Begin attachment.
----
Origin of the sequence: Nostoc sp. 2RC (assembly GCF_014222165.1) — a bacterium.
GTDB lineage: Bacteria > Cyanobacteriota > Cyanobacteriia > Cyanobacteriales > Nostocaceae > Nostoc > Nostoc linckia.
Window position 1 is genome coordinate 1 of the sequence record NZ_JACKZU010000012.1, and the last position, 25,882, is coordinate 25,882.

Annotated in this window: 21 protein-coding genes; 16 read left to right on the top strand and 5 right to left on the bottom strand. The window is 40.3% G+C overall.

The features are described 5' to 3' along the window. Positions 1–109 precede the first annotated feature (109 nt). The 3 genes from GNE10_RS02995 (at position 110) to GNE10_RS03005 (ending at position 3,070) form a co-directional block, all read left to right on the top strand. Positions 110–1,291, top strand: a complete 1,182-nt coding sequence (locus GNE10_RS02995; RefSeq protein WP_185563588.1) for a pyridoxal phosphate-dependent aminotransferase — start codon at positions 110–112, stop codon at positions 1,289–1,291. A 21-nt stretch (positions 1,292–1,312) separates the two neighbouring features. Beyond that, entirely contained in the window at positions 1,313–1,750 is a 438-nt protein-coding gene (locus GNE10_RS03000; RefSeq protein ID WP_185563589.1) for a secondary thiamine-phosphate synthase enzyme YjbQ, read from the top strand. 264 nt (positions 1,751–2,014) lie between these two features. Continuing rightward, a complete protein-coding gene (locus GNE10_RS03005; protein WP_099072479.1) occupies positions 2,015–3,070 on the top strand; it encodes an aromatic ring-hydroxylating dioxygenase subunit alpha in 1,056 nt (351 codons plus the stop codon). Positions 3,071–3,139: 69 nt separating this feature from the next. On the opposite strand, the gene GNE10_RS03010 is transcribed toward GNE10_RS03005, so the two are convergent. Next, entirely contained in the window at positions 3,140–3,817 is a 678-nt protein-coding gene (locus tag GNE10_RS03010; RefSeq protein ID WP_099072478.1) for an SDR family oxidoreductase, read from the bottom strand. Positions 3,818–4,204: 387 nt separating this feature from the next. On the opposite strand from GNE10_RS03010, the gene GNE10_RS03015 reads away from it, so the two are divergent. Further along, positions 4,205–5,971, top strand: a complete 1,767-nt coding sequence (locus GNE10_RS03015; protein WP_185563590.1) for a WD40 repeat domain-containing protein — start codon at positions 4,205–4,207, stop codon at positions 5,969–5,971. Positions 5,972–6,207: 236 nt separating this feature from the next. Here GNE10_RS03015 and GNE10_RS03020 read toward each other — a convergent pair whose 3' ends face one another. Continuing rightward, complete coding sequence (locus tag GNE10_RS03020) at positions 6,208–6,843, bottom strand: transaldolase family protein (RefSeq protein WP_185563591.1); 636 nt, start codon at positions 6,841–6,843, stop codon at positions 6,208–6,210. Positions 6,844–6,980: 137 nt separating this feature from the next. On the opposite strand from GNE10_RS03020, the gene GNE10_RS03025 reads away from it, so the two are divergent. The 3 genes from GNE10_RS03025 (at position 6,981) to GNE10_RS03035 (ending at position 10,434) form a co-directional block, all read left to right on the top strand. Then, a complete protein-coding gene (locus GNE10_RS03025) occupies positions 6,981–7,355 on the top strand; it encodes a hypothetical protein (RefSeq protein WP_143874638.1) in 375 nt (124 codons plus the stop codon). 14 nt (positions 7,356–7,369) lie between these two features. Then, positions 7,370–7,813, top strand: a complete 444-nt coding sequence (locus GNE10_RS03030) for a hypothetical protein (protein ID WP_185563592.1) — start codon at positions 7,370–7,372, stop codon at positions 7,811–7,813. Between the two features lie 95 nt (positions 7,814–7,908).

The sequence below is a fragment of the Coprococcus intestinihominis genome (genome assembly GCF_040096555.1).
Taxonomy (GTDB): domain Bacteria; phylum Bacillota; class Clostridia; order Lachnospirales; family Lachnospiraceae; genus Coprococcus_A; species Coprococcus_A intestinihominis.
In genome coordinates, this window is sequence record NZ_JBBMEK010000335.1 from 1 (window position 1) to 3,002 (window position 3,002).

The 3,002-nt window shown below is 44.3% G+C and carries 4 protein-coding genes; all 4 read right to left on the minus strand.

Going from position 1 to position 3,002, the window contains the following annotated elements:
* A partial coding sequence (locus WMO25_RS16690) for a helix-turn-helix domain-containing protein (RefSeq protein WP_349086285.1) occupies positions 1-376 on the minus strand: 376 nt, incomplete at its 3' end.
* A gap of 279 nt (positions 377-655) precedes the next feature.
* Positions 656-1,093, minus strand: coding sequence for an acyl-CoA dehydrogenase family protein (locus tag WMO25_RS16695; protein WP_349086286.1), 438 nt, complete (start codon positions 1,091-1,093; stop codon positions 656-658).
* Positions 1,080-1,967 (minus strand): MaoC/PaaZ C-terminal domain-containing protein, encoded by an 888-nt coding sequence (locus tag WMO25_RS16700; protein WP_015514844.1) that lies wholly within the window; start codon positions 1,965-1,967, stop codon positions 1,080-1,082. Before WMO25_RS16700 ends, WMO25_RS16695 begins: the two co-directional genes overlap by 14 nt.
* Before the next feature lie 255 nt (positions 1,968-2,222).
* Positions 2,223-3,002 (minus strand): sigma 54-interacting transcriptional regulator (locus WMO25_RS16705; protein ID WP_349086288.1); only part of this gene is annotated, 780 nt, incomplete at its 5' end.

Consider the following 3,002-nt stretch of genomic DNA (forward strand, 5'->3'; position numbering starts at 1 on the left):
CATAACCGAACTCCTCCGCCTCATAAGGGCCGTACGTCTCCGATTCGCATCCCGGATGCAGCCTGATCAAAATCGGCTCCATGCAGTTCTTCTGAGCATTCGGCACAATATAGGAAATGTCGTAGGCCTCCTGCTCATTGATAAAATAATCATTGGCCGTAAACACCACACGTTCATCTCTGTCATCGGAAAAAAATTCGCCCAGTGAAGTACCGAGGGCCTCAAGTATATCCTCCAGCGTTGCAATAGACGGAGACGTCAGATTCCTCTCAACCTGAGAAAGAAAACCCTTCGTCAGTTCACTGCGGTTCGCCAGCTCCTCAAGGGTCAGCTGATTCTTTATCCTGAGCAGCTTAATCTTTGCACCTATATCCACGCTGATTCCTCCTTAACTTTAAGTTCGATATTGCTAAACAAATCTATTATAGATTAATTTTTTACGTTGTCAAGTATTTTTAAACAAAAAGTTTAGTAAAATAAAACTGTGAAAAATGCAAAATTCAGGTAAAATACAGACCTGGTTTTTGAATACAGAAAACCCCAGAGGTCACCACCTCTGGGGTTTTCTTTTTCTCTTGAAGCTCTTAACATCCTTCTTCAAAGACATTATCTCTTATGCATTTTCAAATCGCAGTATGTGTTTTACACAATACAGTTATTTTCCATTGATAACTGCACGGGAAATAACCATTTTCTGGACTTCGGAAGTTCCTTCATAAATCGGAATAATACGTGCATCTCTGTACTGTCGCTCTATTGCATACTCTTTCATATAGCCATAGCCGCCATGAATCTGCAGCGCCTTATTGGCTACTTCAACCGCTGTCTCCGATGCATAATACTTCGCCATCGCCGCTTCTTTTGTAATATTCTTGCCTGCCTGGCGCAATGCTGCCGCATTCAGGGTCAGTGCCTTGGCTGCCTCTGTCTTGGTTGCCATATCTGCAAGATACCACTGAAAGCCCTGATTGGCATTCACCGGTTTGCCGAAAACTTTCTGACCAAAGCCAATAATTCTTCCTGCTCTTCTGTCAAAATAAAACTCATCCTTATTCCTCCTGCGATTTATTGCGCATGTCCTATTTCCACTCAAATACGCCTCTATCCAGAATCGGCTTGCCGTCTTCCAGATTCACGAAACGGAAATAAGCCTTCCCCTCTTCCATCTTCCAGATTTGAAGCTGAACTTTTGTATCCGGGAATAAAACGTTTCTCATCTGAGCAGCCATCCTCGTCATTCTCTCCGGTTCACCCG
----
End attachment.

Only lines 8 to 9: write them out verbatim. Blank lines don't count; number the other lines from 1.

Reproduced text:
In genome coordinates, this window is sequence record NZ_JBBMEK010000335.1 from 1 (window position 1) to 3,002 (window position 3,002).

The 3,002-nt window shown below is 44.3% G+C and carries 4 protein-coding genes; all 4 read right to left on the minus strand.